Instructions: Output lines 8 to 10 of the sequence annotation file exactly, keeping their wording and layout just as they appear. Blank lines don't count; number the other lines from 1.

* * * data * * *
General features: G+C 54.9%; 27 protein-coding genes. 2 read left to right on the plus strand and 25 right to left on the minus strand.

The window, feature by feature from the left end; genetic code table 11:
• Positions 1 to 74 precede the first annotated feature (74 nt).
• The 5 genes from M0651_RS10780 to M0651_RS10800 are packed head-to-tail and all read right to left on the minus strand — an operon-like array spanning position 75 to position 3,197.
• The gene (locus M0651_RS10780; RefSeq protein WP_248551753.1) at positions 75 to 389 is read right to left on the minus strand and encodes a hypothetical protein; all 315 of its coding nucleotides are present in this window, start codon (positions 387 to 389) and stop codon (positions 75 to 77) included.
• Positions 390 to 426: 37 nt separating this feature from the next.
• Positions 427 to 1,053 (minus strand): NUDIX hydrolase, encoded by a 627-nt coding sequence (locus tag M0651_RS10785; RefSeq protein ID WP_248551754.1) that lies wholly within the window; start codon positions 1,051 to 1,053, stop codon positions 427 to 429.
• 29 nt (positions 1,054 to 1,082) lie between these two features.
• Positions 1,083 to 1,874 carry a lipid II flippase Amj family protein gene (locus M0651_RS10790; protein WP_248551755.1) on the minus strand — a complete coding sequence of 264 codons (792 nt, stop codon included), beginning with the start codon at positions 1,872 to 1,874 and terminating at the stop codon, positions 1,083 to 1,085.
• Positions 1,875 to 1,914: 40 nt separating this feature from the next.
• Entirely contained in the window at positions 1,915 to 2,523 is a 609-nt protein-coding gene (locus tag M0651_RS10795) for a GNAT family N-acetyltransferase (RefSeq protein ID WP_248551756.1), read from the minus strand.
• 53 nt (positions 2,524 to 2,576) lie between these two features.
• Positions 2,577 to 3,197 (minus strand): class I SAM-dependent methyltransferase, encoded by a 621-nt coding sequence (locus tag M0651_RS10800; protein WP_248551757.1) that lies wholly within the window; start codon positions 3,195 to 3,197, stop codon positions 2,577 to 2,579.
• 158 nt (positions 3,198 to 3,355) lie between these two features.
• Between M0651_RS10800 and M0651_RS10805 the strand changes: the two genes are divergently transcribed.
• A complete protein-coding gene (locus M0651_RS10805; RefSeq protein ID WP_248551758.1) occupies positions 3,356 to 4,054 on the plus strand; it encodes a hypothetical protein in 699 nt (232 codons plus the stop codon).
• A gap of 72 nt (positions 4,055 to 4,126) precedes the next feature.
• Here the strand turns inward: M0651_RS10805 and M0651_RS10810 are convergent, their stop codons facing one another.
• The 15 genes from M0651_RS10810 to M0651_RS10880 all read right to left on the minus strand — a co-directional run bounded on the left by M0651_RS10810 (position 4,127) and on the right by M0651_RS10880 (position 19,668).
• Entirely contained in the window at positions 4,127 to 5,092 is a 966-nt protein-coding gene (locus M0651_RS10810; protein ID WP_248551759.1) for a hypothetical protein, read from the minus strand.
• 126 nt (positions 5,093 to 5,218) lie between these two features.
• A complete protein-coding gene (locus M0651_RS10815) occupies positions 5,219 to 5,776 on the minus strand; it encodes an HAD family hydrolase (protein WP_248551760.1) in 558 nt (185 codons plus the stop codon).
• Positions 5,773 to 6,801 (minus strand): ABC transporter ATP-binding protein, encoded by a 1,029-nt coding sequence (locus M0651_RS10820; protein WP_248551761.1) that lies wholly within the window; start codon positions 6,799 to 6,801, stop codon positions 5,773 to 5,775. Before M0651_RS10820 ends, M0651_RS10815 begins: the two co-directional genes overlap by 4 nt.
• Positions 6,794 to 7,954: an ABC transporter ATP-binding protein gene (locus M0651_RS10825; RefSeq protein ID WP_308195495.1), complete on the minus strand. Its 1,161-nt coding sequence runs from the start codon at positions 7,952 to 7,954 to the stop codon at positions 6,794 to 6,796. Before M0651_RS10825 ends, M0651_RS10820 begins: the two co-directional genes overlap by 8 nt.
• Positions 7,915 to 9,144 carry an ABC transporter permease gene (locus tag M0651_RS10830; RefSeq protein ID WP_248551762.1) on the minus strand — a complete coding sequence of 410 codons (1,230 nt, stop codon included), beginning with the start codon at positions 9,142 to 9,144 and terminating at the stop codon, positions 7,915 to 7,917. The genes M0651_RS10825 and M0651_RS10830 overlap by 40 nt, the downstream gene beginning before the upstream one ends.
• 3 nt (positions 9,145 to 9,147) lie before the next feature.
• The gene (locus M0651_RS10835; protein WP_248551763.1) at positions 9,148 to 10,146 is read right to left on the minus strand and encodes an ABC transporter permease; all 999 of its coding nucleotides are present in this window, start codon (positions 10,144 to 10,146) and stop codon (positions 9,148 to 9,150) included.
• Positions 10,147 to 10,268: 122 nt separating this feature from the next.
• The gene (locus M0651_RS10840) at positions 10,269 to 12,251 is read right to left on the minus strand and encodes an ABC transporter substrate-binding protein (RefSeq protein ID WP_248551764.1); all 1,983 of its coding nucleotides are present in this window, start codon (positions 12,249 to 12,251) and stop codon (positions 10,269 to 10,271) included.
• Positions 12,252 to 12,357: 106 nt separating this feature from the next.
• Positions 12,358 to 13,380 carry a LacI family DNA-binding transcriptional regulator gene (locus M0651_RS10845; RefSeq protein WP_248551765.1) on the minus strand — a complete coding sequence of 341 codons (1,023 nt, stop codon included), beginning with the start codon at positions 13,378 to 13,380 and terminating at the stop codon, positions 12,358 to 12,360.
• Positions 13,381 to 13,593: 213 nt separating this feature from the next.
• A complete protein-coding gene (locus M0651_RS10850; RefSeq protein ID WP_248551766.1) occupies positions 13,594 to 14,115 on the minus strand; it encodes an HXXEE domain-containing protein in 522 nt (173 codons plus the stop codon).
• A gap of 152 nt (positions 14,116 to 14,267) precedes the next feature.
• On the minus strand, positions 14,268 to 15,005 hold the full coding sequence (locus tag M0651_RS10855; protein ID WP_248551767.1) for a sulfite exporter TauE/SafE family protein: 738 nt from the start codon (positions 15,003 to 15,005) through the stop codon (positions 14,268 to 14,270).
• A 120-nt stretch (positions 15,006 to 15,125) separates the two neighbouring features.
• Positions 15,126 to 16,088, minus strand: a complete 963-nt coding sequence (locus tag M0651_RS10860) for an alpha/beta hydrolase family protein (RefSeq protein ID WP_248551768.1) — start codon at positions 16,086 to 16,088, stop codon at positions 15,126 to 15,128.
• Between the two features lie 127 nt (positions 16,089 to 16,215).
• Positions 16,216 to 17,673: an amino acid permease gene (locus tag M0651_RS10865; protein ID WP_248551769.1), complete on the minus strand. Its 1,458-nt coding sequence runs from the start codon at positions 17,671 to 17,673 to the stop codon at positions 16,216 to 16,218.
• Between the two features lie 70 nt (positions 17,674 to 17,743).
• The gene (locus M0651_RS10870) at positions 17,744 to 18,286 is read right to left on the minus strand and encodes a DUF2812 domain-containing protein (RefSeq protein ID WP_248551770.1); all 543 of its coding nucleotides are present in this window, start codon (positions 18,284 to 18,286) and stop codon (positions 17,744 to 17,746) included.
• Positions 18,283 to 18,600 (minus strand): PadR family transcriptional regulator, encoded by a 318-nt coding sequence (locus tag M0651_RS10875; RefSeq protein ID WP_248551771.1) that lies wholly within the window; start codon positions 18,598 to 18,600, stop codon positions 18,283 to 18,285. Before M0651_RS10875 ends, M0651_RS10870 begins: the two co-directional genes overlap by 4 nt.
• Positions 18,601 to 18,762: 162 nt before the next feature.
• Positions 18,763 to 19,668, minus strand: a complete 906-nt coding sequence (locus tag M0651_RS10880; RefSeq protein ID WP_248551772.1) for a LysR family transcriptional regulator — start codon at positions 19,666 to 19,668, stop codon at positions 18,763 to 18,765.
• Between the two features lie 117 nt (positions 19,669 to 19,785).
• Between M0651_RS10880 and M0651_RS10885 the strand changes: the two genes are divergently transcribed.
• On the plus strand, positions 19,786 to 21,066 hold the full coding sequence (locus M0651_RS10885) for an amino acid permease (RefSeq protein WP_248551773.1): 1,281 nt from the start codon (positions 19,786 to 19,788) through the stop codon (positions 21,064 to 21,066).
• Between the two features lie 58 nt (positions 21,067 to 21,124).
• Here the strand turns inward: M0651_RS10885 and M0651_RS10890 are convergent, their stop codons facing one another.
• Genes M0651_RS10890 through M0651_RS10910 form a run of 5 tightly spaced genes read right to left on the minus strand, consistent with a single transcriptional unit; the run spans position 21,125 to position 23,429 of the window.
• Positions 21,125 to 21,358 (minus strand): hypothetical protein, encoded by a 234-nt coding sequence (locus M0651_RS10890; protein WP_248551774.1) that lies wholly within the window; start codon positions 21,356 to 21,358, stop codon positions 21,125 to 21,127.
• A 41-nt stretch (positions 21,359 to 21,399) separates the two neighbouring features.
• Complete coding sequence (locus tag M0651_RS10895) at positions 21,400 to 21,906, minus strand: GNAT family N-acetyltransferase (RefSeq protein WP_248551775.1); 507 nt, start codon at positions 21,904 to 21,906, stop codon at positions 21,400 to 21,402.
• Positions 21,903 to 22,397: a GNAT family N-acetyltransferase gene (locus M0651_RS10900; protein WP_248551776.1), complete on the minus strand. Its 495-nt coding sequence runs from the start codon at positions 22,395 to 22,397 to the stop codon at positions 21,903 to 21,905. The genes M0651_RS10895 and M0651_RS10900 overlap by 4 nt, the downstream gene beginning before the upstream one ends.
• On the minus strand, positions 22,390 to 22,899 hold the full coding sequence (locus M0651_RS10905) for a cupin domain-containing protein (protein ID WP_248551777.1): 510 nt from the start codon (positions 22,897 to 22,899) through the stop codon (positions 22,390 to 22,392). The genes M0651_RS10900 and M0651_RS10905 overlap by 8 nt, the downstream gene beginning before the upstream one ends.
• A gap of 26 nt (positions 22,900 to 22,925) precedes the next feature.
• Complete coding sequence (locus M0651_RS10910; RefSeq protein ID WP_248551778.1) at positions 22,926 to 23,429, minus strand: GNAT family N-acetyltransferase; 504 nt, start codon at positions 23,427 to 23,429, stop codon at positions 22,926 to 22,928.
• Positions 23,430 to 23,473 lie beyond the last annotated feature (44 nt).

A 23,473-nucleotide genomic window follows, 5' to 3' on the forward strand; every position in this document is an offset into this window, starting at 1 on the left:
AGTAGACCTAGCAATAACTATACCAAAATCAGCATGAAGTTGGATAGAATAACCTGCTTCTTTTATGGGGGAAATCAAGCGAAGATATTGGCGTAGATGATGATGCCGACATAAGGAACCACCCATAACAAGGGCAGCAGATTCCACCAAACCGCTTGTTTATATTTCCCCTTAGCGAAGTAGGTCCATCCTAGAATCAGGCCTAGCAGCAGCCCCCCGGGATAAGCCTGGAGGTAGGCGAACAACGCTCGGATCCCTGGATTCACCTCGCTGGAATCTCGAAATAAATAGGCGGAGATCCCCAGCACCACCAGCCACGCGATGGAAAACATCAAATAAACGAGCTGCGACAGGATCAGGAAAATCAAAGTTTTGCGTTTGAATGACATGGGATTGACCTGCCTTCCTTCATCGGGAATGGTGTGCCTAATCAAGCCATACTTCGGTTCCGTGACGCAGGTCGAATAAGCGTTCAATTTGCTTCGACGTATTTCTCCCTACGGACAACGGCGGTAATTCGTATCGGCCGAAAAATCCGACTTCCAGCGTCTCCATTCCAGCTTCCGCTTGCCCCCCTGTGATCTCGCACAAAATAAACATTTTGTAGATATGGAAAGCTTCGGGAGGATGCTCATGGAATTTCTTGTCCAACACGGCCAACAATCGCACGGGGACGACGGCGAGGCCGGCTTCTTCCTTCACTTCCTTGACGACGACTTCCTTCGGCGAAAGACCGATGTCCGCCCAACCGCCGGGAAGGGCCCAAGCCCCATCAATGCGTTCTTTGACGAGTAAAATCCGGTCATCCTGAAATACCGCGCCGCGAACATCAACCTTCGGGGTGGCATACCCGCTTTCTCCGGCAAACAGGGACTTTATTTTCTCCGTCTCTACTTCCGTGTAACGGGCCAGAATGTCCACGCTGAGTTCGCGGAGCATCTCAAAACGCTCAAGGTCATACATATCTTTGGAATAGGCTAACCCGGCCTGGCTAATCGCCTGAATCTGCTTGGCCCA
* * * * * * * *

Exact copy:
• 29 nt (positions 1,054 to 1,082) lie between these two features.
• Positions 1,083 to 1,874 carry a lipid II flippase Amj family protein gene (locus M0651_RS10790; protein WP_248551755.1) on the minus strand — a complete coding sequence of 264 codons (792 nt, stop codon included), beginning with the start codon at positions 1,872 to 1,874 and terminating at the stop codon, positions 1,083 to 1,085.
• Positions 1,875 to 1,914: 40 nt separating this feature from the next.